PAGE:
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Originally published Friday, January 16, 2015 at 5:45 AM

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New books about slavery, cotton and commerce

Seattle Times book editor Mary Ann Gwinn points to several new books about slavery, including a fascinating biography of William Wells Brown, an escaped slave who became a novelist, memoirist, abolitionist and performer.


Seattle Times book editor

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Lit Life

In the South of my childhood, a field of cotton on a sunny fall day was a beautiful sight — the whitest of white bolls against a blue sky.

Unless you were picking it. Before the age of mechanized cultivation, my parents hand-picked cotton on their parents’ farms. Their memories were of backbreaking work, requiring a constant stoop and hands scored by painful pricks from the spiny bolls. Martin Luther King Jr.’s ancestors, who toiled as slaves in the fields of Georgia, endured much worse.

As we celebrate King’s legacy this weekend, it’s worth remembering that slavery was not just a condition — it was an economic institution. Several new books, published within the last year by prominent scholars, provide new information, both on slavery and on its role in the international cotton trade, which was as fundamental to 19th-century world economics as oil is to ours today.

“William Wells Brown: An African American Life” by Ezra Greenspan(Norton).This new biography of Wells, a 19th-century novelist, memoirist, abolitionist and performer, paints a harrowing picture of slavery, as seen through the eyes of a young man who lived through it, escaped it, wrote about it and advocated against it.

Brown was born into slavery in Kentucky in 1814, but after his owners moved to Missouri the young man was jobbed out by his master to other employers (he worked, his master collected the wages). One job involved working for a slave trader on a boat that collected slaves for sale and transported them down the Mississippi River to the markets of New Orleans (the phrase “sold down the river” derives from this practice).

Wells eventually escaped, taught himself to read, aided fugitive slaves, traveled widely and wrote novels and travelogues — indeed, one of the pleasures of this book is Greenspan’s recreation of a young, boisterous 19th-century America. One of Wells’ books was “Clotel,” a novel based on the lives of the children of Thomas Jefferson and Sally Hemings. This and other works by Brown have been collected in “William Wells Brown: Clotel & Other Writings”(Library of America).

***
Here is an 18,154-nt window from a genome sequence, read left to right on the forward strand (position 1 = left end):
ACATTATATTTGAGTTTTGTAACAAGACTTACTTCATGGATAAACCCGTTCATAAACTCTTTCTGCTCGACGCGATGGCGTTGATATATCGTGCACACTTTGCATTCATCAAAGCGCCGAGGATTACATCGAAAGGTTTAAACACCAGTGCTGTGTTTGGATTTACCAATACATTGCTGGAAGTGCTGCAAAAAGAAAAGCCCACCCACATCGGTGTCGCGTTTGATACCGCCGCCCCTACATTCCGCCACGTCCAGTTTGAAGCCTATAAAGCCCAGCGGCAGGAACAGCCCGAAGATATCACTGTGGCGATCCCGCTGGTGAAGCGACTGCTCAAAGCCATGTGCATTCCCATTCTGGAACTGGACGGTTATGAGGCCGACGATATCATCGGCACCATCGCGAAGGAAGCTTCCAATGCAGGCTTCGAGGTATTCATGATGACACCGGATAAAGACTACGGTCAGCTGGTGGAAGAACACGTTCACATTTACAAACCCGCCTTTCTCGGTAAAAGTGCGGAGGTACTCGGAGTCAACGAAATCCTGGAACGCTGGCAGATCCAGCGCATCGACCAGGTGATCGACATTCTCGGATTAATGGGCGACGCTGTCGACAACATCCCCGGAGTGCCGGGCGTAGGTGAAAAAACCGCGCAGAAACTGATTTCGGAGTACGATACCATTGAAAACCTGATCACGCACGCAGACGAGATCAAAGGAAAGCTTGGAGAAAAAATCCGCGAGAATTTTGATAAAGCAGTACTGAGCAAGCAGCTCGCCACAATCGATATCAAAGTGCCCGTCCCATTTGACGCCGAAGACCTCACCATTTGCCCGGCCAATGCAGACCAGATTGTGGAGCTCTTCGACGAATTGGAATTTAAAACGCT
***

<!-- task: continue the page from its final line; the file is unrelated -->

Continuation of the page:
“The Half Has Never Been Told: Slavery and the Making of American Capitalism” by Edward E. Baptist(Basic Books).This book by a Cornell University history professor has been praised for its analysis of how slavery drove growth in the early American economy.

Some earlier historians suggested that slavery was largely unprofitable, implying that it would eventually have died out without the intervention of America’s Civil War. Baptist argues otherwise. He presents a detailed case, showing how the American economy benefitted from profits gained by forced labor and financial instruments that enabled investors to profit from slavery (the 19th century Bank of the United States, repository of federal funds, lent money to slave traders). Baptist is explicit about the level of violence used to enforce slave labor in the Deep South, from whippings to waterboarding to sexual humiliation — what we would today call torture.

“Empire of Cotton: A Global History” by Sven Beckert(Knopf).This comprehensive new history by Beckert, a Harvard historian, tells the story of how the cultivation and sale of raw cotton, and the mass production of cotton cloth, drove the world economy. Once Portuguese slave traders began capturing and selling Africans in the 1400s, the practice exploded. Eventually, slave-produced Southern cotton helped birth the Industrial Revolution, as English merchants bought cotton from America to feed the textile mills of England. In turn, slave merchants used cotton cloth to pay the slave traders, who transported more slaves to America to grow and pick cotton, completing a circle of profit, exploitation and oppression.

Today, cotton production has largely migrated overseas (more than half is grown in China and India), but harsh labor practices persist (Beckert writes that up to two million children are put to work in Uzbekistan each year to cultivate and harvest cotton).

“The Fortunes of Africa: A 5,000-Year History of Wealth, Greed, and Endeavor” by Martin Meredith(Public Affairs). Author Meredith’s attempt at a comprehensive history of Africa, including slavery and the slave trade, a fact of life and a linchpin of the African economy until slavery was mostly abolished worldwide. Reviewed in the Jan. 11 Seattle Times.

“Empire’s Crossroads: A History of the Caribbean from Columbus to the Present Day” by Carrie Gibson(Atlantic Monthly Press). British author Gibson, an independent Cambridge-educated historian, has just published this new book on five centuries of tumultuous Caribbean history. During the colonial period, slaves were shipped wholesale to the Caribbean to enrich the bottom lines of colonial planters from England, France, and other European countries. The luxurious way of life that slavery supported slowly gave way, as enslaved people demanded freedom and struggled for independence. Little known fact: after Britain passed the Slavery Abolition Act in 1833, slave-owning planters received their own “reparations,” sharing £20 million in government compensation.

Mary Ann Gwinn: 206-464-2357 or mgwinn@seattletimes.com. Gwinn appears every Tuesday on TVW’s “Well Read,” discussing books with host Terry Tazioli (go to www.tvw.org/shows/well-read for archived episodes). On Twitter @gwinnma.



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